Homeland Security Watch

News and analysis of critical issues in homeland security

January 27, 2011

Unrest in the Middle East: implications for homeland security?

Filed under: International HLS — by Arnold Bogis on January 27, 2011

Trying to predict the outcome of all the protests rocking Middle Eastern countries is a mug’s game.  Will authoritarian regimes fall or will they crush the uprisings?  If political change occurs, will democracy (of any sort) necessarily be the result?

Middle East expert Marc Lynch of George Washington University addresses some of the underlying issues:

The end of the Tunisian story hasn’t yet been written. We don’t yet know whether the so-called Jasmine Revolution will produce fundamental change or a return to a cosmetically-modified status quo ante, democracy or a newly configured authoritarianism. But most of the policy community has long since moved on to ask whether the Tunisian protests will spread to other Arab countries — Egypt, of course, but also Jordan, Yemen, Algeria, Libya, and almost every place else. Most experts on each individual country can offer powerful, well-reasoned explanations as to why their country won’t be next. I’m skeptical too.

But I found it unsatisfying to settle for such skepticism as I watched the massive demonstrations unfold in Egypt on my Twitter feed while moderating a panel discussion on Tunisia yesterday (I plead guilty). As I’ve been arguing for the last month, something does seem to be happening at a regional level, exposing the crumbling foundations of Arab authoritarianism and empowering young populations who suddenly believe that change is possible. There are strong reasons to expect most of these regimes to survive, which we shouldn’t ignore in a moment of enthusiasm. But we also shouldn’t ignore this unmistakable new energy, the revelation of the crumbling foundations of Arab authoritarian regimes, or the continuing surprises which should keep all analysts humble about what might follow.

Harvard realist Stephen Walt does not believe we’ll see what happened in Tunisia occur in Egypt or elsewhere….maybe:

Do the large and angry demonstrations in Egypt mean that I was wrong to predict that the revolution in Tunisia wouldn’t spread? Not yet, but I will be watching events closely and developments there could eventually prove me wrong. (As Keynes famously retorted, “when the facts change, I change my mind. What do you do?”) But thus far, I’m sticking with my original forecast.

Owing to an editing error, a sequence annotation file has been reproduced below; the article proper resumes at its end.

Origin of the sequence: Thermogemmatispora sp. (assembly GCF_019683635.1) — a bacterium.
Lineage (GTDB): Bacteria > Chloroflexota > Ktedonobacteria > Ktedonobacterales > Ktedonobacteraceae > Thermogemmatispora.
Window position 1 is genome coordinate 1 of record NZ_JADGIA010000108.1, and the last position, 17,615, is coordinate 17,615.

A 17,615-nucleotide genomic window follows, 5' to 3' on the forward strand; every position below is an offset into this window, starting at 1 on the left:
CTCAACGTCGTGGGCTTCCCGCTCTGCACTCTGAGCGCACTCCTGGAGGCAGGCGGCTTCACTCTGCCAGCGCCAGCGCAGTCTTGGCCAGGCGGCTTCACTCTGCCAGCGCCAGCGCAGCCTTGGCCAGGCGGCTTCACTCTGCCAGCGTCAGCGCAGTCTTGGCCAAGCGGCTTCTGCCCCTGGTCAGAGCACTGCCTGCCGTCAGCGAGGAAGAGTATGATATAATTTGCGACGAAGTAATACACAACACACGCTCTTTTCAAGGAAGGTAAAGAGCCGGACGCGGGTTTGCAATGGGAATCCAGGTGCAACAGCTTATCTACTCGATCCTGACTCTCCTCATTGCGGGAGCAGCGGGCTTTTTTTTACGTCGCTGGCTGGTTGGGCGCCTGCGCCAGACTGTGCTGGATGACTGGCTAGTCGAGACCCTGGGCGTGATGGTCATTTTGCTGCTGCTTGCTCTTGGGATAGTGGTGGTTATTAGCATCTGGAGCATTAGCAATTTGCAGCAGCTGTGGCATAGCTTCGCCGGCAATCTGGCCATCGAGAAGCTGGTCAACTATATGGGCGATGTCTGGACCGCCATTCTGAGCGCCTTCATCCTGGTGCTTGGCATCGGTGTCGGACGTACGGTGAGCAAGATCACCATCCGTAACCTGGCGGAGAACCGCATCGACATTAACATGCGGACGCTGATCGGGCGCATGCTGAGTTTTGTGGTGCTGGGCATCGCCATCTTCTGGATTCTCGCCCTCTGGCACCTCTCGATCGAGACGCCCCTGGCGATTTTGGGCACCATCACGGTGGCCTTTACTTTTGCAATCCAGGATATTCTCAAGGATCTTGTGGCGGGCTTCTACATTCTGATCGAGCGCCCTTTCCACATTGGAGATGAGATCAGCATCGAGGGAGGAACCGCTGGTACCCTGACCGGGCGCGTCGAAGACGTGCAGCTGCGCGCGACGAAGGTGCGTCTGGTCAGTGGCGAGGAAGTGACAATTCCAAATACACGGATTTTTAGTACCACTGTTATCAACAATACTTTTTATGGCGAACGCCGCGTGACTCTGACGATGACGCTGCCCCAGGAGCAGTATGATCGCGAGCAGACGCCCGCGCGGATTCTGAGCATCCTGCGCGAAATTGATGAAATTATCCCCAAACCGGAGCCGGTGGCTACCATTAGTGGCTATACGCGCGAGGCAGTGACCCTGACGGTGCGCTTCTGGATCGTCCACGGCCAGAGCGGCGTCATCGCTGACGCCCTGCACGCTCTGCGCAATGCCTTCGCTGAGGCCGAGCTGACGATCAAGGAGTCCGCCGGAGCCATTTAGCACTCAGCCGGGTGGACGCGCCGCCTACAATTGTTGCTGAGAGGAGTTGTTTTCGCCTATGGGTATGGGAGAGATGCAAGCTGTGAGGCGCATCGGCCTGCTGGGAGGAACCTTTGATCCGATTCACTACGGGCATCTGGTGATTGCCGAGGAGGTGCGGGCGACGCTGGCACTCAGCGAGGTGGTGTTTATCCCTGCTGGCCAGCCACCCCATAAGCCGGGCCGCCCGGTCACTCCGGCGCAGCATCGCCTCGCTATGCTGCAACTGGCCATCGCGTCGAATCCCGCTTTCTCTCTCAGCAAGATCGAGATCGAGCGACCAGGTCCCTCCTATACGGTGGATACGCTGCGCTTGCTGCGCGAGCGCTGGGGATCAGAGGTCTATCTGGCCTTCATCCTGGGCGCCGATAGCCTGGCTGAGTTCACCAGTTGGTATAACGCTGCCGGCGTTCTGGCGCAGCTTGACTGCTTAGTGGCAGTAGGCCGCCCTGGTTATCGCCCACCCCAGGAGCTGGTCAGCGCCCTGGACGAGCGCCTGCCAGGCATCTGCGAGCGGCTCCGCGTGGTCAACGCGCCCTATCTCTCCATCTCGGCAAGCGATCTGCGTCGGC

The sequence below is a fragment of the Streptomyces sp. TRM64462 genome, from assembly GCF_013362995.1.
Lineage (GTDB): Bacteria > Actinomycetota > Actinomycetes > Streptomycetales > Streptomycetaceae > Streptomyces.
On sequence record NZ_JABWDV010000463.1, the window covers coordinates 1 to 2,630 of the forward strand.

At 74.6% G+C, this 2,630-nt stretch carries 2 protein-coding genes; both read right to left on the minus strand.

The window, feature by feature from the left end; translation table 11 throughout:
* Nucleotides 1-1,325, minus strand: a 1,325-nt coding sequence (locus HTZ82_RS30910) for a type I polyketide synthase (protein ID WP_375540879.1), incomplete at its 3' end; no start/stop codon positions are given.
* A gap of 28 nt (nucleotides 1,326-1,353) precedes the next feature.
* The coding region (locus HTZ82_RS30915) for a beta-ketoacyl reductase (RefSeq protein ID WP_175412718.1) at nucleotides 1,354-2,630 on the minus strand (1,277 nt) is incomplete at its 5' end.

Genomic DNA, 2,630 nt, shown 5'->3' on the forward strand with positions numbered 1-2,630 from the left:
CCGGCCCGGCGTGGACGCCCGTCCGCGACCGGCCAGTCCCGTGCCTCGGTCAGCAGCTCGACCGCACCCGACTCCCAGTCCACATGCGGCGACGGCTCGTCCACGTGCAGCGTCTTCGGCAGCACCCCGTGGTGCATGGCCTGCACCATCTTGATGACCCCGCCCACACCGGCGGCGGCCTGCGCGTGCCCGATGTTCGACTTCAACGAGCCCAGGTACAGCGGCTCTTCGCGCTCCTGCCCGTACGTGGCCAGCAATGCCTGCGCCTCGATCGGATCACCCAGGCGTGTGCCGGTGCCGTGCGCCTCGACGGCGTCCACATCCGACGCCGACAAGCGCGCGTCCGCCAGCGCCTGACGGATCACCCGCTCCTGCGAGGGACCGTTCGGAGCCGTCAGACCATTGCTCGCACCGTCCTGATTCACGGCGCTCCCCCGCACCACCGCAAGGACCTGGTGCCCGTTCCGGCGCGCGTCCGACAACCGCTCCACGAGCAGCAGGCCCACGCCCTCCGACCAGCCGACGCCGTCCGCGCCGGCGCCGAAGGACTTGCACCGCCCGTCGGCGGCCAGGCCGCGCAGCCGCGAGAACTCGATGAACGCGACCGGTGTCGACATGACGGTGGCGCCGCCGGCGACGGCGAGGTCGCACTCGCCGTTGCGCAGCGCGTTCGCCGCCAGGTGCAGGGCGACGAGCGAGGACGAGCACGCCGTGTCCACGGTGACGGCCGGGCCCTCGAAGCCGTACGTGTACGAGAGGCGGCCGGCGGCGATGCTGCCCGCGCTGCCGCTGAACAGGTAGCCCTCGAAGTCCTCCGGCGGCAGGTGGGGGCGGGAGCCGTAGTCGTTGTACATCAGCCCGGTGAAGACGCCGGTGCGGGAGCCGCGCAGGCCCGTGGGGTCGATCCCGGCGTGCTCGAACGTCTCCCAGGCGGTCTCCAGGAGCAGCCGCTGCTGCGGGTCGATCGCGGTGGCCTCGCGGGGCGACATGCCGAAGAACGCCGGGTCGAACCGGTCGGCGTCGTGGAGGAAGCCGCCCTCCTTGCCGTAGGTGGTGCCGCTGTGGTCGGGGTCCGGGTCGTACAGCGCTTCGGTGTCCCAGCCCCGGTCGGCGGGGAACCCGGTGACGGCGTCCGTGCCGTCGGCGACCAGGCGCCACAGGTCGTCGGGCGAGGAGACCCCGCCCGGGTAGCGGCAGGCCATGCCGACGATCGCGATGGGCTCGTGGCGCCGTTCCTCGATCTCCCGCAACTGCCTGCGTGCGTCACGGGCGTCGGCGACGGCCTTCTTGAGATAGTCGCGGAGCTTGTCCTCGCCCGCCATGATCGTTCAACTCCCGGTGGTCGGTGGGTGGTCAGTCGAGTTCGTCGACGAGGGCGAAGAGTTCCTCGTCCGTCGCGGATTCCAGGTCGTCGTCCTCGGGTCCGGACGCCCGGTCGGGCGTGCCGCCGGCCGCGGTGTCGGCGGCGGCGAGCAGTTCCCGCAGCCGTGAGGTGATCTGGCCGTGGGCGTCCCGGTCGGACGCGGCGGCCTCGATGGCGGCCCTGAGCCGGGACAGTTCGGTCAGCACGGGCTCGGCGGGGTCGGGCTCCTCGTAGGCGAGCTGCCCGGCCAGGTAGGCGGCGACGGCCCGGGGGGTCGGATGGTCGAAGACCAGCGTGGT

And Daniel Drezner of Tufts University asks a question that touches on a potential homeland security implication:

Which neoconservative impulse will win out — the embrace of democratic longing, or the fear of Islamic movements taking power?

Experts have pointed out that while there was little Islamic fundamentalist-based opposition to the Tunisian government, that is not true in Egypt.  While it appears the current protests are organic in nature and not organized by any particular group, the largest opposition group in Egypt is the Muslim Brotherhood.  Clearly spelling out the nature of the group is for others with a much deeper understanding of their beliefs and activities, but I would bet that many U.S. security officials would be nervous about them gaining power in the largest Arab state.  Many homeland security analysts are already wary of groups operating in the U.S. that are associated with the Brotherhood.

A larger issue is if regime change does come to some of these nations, will it have a net positive effect in terms of terrorist recruitment in the future? One of the reasons given by Bin Laden for attacking the U.S. is that we prop up these “apostate” regimes in the Arab world–regimes that people like Bin Laden and al-Zawahiri have been unable to topple themselves.  So they focused on the “far enemy” (the U.S.) so that we would retreat from the Middle East and they could then topple the “near enemy” (regimes in Egypt, Saudi Arabia, etc.).